Do you ever get tired of taking out-of-state visitors to “The Mall”?

Truthfully, I’m fully in favor of any building holding both the United States’ Strategic Lego Reserve, as well as a flume ride that prompts a lifetime of demonic Paul Bunyan nightmares.

But for once, instead of spending an afternoon at the Mall of America in Bloomington with house guests, why not try something new. Take them to the Stone Arch Bridge over the Mississippi River in Minneapolis.

“WHAT!” you say. “There’s no Wahlberger’s at the Stone Arch Bridge!”

Let me make my five-point argument:


The word “history” might prompt yawns. But how about “ruins”?

The shoreline along the Stone Arch Bridge is packed with ruins. Ponder all the ruins and gated tunnels that dot the landscape. What are they? Well, they were once structures integral to the mill district and the creation of flour. (But just tell your nephews and nieces, “That’s where trolls live.”)


Speaking of ruins, the Mill City Museum is actually nestled in the remains of the Washburn “A” Mill. Inside the Minnesota Historical Society site, kids will find all sorts of fun stuff to do – sample food at the test kitchen, take the Flour Tower ride (which includes a simulated explosion), and the “Water Lab,” where kids learn how water power works by getting their hands wet. They’ll also learn some history along the way.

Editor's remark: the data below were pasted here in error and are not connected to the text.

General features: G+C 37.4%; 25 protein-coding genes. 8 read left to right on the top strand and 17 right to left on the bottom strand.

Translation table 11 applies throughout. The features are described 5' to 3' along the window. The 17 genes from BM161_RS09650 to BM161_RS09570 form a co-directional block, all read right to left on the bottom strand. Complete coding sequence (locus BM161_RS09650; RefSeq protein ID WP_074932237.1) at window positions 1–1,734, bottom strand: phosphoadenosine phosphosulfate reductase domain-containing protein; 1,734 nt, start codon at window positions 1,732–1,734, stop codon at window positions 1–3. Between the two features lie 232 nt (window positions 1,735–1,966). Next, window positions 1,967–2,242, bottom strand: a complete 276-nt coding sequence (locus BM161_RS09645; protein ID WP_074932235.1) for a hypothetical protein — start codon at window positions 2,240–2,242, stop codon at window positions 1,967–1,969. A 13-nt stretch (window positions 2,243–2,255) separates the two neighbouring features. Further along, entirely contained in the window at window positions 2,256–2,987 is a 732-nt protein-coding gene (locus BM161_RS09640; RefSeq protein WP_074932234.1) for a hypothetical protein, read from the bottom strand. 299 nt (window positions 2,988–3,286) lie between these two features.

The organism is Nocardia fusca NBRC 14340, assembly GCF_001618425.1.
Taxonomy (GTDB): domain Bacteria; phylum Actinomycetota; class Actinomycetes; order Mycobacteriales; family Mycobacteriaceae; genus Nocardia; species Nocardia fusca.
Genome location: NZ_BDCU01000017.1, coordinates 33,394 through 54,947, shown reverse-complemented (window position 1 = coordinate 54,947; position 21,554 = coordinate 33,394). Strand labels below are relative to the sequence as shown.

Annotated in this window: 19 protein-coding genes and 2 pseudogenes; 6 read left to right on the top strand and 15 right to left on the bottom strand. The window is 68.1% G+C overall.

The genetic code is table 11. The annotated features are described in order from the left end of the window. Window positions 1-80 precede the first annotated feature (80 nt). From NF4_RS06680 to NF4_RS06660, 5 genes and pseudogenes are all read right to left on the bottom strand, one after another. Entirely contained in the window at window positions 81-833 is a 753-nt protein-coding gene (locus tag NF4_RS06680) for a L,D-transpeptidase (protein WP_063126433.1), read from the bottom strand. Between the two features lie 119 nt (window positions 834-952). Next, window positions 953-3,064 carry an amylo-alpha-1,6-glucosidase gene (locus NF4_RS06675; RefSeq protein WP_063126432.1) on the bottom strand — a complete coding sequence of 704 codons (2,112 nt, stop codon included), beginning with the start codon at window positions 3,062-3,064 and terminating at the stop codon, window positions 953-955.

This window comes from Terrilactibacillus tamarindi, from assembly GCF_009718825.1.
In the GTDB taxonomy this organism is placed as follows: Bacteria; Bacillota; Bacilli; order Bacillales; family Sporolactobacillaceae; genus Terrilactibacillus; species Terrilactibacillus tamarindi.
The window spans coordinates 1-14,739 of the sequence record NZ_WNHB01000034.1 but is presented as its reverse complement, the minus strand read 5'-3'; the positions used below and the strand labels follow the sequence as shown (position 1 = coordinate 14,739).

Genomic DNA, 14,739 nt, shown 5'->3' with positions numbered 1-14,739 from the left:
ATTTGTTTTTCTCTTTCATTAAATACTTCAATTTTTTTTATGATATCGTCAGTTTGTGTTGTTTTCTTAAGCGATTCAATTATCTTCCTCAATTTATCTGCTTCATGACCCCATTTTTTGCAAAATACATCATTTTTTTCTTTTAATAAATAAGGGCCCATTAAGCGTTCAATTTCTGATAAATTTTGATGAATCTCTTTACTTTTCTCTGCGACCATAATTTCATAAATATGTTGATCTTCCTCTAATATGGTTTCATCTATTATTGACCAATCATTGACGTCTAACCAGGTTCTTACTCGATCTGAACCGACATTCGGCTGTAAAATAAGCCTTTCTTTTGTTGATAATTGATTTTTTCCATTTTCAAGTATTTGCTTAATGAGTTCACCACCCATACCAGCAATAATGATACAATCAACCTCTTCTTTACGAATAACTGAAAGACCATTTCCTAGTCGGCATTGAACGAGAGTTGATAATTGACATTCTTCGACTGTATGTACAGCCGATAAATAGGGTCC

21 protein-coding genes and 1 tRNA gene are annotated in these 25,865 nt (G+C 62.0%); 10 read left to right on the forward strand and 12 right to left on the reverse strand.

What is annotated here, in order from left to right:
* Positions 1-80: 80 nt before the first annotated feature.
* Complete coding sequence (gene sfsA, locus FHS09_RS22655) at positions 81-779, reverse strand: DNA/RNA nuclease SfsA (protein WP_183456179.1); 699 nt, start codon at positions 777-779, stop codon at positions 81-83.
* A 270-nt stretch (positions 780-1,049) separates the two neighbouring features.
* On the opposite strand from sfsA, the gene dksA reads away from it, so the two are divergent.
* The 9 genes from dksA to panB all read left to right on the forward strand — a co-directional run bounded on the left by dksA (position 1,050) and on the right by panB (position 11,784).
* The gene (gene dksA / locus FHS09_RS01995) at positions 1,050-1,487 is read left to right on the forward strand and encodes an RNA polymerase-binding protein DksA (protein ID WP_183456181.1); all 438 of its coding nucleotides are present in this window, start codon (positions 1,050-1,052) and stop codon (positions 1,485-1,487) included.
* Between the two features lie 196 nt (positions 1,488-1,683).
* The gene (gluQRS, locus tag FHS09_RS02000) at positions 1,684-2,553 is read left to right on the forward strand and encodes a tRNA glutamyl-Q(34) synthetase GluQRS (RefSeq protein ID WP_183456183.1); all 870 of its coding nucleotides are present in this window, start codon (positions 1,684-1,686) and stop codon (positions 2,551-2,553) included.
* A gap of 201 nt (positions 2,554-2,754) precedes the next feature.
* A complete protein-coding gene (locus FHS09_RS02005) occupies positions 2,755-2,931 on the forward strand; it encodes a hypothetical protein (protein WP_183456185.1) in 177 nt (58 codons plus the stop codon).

There are some beautiful vistas in the area. It’s not a coincidence that on any nice weekend, you’ll spot a handful of professional photographers taking portraits of wedding parties on the bridge or among the ruins. (I spotted five once during a short walk.) The 1883 bridge itself is gorgeous. And the views of a roaring St. Anthony Falls are breathtaking — especially from Water Power Park on the north side of the river. And, if you’re from Chaska, you can annoy everyone by constantly pointing to all the historic buildings made with cream-colored brick and telling your guests that it came from the Chaska brickyards.


The area is a great place to absorb the city of Minneapolis, with artists and musicians touting their trades along the bridge. Support one of the hard-working buskers with a few bucks. You can watch (or participate in) a Segway tour that frequently works its way through the area. And take a minute to congratulate one of the brides or grooms having their photos taken.


Reward your walk across the bridge with a stop at one of the bars or restaurants off of Main Street. The patios overlook a tree-lined cobblestone street. It’s a relaxing atmosphere on a warm summer day. There’s also a cafe in the Mill City Museum (or dozens of places to eat along the nearby Washington Avenue).

Community Editor

Mark Olson, the Chaska and Chanhassen community editor who has worked in Carver County for 20 years, makes any excuse to write about local history. In his spare time, Mark enjoys perusing old books, watching blockbusters and taking Midwest road trips.